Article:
Gestational trophoblastic disease

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Supportive care for gestational trophoblastic disease

Supportive care helps people meet the physical, practical, emotional and spiritual challenges of gestational trophoblastic disease (GTD). It is an important part of cancer care. There are many programs and services available to help meet the needs and improve the quality of life of people living with cancer and their loved ones, especially after treatment has ended.


Recovering from GTD and adjusting to life after treatment is different for each woman, depending on the extent of the disease, the type of treatment and many other factors. The end of treatment may bring mixed emotions. Even though treatment has ended, there may be other issues to deal with, such as coping with long-term side effects. A woman who has been treated for GTD may have the following concerns.

Pregnancy after treatment

Most women can have normal pregnancies after being treated for GTD, as long as they did not have their uterus removed (hysterectomy).

The chemotherapy drugs used to treat GTD do not appear to greatly affect fertility.

  • There may be slightly higher rates of spontaneous abortion in women who had chemotherapy.
  • The EMA-CO chemotherapy regimen may cause menopause to begin about 3 years early.
    • EMA-CO – etoposide (Vepesid), methotrexate and dactinomycin (Cosmegen, actinomycin-D), followed by cyclophosphamide (Cytoxan) and vincristine (Oncovin)
  • Research has shown that women who receive chemotherapy for GTD do not have increased risk of birth defects.

Women should wait a period of time after treatment before getting pregnant. An effective contraceptive method, usually oral contraceptives, is recommended during this time.

  • Women who have had hydatidiform moles are usually advised to wait 6 months or longer before getting pregnant.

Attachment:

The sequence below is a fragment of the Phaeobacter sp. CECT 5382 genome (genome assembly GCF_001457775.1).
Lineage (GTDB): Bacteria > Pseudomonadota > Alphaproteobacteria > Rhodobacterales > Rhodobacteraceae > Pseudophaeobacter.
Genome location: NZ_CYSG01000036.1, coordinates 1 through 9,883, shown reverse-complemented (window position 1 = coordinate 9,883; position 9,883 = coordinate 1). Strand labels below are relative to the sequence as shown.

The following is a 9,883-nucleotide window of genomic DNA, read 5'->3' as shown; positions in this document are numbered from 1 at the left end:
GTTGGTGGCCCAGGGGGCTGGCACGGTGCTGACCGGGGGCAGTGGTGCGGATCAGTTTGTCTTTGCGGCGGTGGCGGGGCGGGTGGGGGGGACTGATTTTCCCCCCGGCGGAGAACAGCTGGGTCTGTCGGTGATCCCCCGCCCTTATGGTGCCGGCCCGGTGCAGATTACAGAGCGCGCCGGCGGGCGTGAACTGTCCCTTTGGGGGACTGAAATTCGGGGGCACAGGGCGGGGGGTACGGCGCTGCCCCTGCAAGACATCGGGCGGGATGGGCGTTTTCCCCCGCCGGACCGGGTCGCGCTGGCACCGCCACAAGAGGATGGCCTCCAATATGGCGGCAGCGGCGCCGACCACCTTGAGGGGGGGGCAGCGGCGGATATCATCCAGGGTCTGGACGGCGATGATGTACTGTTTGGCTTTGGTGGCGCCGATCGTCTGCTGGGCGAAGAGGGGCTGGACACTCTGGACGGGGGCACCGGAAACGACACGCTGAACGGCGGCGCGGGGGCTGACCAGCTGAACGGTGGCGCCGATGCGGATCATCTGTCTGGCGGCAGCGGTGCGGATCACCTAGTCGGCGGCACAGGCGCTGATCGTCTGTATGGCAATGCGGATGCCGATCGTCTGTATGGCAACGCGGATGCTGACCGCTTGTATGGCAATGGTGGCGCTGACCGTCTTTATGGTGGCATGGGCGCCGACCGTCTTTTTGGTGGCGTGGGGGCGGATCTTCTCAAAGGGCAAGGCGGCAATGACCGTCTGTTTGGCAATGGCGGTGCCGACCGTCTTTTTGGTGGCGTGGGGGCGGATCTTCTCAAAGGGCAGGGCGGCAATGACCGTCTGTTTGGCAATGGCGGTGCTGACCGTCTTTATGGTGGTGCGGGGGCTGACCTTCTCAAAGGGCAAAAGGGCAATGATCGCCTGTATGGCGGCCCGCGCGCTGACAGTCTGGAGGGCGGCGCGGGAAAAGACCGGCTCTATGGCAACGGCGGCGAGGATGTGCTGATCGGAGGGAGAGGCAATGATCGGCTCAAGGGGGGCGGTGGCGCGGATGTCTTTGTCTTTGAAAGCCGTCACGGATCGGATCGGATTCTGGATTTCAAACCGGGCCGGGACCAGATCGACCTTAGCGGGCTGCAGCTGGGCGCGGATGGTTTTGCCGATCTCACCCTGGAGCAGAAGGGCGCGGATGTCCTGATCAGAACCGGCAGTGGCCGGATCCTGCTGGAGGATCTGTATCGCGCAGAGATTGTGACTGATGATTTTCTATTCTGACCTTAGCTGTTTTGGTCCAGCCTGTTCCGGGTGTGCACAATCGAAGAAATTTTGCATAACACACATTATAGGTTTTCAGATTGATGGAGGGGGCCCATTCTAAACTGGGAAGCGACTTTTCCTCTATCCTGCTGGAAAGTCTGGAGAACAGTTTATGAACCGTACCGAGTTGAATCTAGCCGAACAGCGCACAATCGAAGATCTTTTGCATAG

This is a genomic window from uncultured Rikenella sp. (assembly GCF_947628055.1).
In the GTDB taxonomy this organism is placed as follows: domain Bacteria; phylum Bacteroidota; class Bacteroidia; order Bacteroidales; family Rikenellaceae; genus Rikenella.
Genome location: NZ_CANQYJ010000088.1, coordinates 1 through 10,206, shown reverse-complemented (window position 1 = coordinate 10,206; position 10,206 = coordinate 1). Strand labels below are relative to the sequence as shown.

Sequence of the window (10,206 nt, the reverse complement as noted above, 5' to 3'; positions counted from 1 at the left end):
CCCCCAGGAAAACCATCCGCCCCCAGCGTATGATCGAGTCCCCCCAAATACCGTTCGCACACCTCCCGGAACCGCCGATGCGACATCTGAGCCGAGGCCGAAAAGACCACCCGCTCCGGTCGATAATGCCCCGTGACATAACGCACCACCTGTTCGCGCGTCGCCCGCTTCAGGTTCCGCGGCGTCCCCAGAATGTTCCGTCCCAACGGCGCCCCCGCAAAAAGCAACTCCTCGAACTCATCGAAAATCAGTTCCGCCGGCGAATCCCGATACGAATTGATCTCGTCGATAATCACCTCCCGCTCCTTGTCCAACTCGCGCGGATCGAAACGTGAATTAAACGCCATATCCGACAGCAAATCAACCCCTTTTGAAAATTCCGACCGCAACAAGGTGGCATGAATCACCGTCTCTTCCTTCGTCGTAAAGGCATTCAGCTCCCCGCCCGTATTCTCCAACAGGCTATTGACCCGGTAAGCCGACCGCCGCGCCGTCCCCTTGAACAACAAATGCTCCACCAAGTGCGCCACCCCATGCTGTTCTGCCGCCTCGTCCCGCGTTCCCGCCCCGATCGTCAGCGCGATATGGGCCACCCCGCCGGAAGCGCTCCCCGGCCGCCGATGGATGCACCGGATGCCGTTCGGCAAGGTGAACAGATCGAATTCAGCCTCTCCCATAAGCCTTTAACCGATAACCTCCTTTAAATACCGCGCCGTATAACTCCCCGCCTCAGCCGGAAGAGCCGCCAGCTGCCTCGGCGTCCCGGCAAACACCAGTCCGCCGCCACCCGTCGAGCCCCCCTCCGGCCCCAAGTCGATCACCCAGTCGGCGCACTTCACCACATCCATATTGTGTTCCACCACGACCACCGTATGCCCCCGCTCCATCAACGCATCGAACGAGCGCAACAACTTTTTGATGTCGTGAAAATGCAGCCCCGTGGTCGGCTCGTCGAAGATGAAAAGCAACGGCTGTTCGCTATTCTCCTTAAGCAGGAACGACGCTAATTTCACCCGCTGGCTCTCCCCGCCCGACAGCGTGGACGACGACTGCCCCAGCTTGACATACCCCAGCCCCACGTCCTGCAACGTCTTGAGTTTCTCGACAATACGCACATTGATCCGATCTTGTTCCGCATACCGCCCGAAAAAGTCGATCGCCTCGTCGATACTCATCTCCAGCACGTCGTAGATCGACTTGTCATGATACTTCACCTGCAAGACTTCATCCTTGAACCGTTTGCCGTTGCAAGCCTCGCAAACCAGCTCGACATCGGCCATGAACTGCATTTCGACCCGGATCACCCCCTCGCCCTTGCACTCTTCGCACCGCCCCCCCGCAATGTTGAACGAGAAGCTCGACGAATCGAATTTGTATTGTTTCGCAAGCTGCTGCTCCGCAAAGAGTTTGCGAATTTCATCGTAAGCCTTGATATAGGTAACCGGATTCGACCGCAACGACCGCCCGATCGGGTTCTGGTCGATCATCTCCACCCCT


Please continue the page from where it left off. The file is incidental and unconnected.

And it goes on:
• Women with a malignant form of GTD are usually advised to wait 1-2 years before getting pregnant.

Women with a history of GTD have a higher risk of having another gestational tumour with future pregnancies. All future pregnancies in women with a history of GTD will be followed carefully.

  • A woman will have an ultrasound in the first trimester of a pregnancy (usually 6-8 weeks) to check for a hydatidiform mole (molar pregnancy).
  • Human chorionic gonadotropin (HCG) levels are checked 6 weeks and 10 weeks after normal birth, miscarriage (spontaneous abortion) or an abortion to see if they are normal.
  • After birth, the placenta will be examined closely by a pathologist to look for any signs of GTD.

Some women may become pregnant sooner than is recommended after treatment (6 months or longer for hydatidiform mole and up to 2 years for malignant GTD). Most women will have a normal and healthy pregnancy. However, researchers have found that a pregnancy in the first 6 months after treatment for malignant GTD may have a higher risk of:

  • miscarriage
  • stillbirth (fetus over 20 weeks gestational age)
  • birth defects

A woman will have an ultrasound early in her pregnancy to look for signs of GTD.

Other concerns

Women who have been treated for GTD may also have concerns about the following:

Some women may find it helpful to speak to a counsellor to help them deal with any concerns.

See a list of questions to ask your doctor about supportive care after treatment.

supportive care

Treatment given to improve the quality of life of people who have a serious illness (such as cancer).

The goal of supportive care is to prevent or treat as early as possible the symptoms of a disease, the side effects caused by treatment and the psychological, social and spiritual problems related to the disease or its treatment.


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